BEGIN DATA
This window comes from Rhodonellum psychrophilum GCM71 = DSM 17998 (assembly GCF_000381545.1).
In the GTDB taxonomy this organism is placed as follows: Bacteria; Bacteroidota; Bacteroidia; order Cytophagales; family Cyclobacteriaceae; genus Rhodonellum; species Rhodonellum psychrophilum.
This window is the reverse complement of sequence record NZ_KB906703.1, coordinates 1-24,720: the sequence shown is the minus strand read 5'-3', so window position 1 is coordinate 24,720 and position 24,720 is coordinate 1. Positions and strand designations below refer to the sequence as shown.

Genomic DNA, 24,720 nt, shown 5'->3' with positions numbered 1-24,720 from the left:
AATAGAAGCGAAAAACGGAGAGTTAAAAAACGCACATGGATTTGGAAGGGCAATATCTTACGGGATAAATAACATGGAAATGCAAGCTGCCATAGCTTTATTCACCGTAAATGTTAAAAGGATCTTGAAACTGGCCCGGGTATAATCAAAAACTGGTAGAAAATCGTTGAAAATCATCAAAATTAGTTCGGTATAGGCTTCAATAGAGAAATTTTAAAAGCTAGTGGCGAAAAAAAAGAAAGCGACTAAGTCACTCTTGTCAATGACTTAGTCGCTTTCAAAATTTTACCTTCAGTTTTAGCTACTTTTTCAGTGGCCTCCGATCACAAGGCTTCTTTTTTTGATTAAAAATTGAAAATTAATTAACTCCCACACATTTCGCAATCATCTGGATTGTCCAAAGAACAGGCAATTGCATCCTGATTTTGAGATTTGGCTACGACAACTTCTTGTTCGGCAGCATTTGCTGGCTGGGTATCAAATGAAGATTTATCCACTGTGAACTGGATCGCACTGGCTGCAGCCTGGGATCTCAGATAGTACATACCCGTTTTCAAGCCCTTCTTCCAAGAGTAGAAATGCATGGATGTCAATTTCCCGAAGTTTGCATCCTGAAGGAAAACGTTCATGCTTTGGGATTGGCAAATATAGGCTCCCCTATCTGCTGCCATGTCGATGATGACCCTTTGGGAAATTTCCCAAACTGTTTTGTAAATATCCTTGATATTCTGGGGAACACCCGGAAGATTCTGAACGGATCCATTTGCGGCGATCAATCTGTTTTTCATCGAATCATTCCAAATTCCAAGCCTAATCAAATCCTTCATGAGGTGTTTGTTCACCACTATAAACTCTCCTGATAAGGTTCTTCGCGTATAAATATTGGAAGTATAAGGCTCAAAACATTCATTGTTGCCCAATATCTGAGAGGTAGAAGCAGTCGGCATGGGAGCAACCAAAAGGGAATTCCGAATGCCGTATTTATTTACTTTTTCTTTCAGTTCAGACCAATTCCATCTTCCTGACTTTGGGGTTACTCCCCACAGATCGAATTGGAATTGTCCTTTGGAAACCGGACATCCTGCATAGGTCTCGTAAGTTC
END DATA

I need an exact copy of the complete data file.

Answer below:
This window comes from Rhodonellum psychrophilum GCM71 = DSM 17998 (assembly GCF_000381545.1).
In the GTDB taxonomy this organism is placed as follows: Bacteria; Bacteroidota; Bacteroidia; order Cytophagales; family Cyclobacteriaceae; genus Rhodonellum; species Rhodonellum psychrophilum.
This window is the reverse complement of sequence record NZ_KB906703.1, coordinates 1-24,720: the sequence shown is the minus strand read 5'-3', so window position 1 is coordinate 24,720 and position 24,720 is coordinate 1. Positions and strand designations below refer to the sequence as shown.

Genomic DNA, 24,720 nt, shown 5'->3' with positions numbered 1-24,720 from the left:
AATAGAAGCGAAAAACGGAGAGTTAAAAAACGCACATGGATTTGGAAGGGCAATATCTTACGGGATAAATAACATGGAAATGCAAGCTGCCATAGCTTTATTCACCGTAAATGTTAAAAGGATCTTGAAACTGGCCCGGGTATAATCAAAAACTGGTAGAAAATCGTTGAAAATCATCAAAATTAGTTCGGTATAGGCTTCAATAGAGAAATTTTAAAAGCTAGTGGCGAAAAAAAAGAAAGCGACTAAGTCACTCTTGTCAATGACTTAGTCGCTTTCAAAATTTTACCTTCAGTTTTAGCTACTTTTTCAGTGGCCTCCGATCACAAGGCTTCTTTTTTTGATTAAAAATTGAAAATTAATTAACTCCCACACATTTCGCAATCATCTGGATTGTCCAAAGAACAGGCAATTGCATCCTGATTTTGAGATTTGGCTACGACAACTTCTTGTTCGGCAGCATTTGCTGGCTGGGTATCAAATGAAGATTTATCCACTGTGAACTGGATCGCACTGGCTGCAGCCTGGGATCTCAGATAGTACATACCCGTTTTCAAGCCCTTCTTCCAAGAGTAGAAATGCATGGATGTCAATTTCCCGAAGTTTGCATCCTGAAGGAAAACGTTCATGCTTTGGGATTGGCAAATATAGGCTCCCCTATCTGCTGCCATGTCGATGATGACCCTTTGGGAAATTTCCCAAACTGTTTTGTAAATATCCTTGATATTCTGGGGAACACCCGGAAGATTCTGAACGGATCCATTTGCGGCGATCAATCTGTTTTTCATCGAATCATTCCAAATTCCAAGCCTAATCAAATCCTTCATGAGGTGTTTGTTCACCACTATAAACTCTCCTGATAAGGTTCTTCGCGTATAAATATTGGAAGTATAAGGCTCAAAACATTCATTGTTGCCCAATATCTGAGAGGTAGAAGCAGTCGGCATGGGAGCAACCAAAAGGGAATTCCGAATGCCGTATTTATTTACTTTTTCTTTCAGTTCAGACCAATTCCATCTTCCTGACTTTGGGGTTACTCCCCACAGATCGAATTGGAATTGTCCTTTGGAAACCGGACATCCTGCATAGGTCTCGTAAGTTC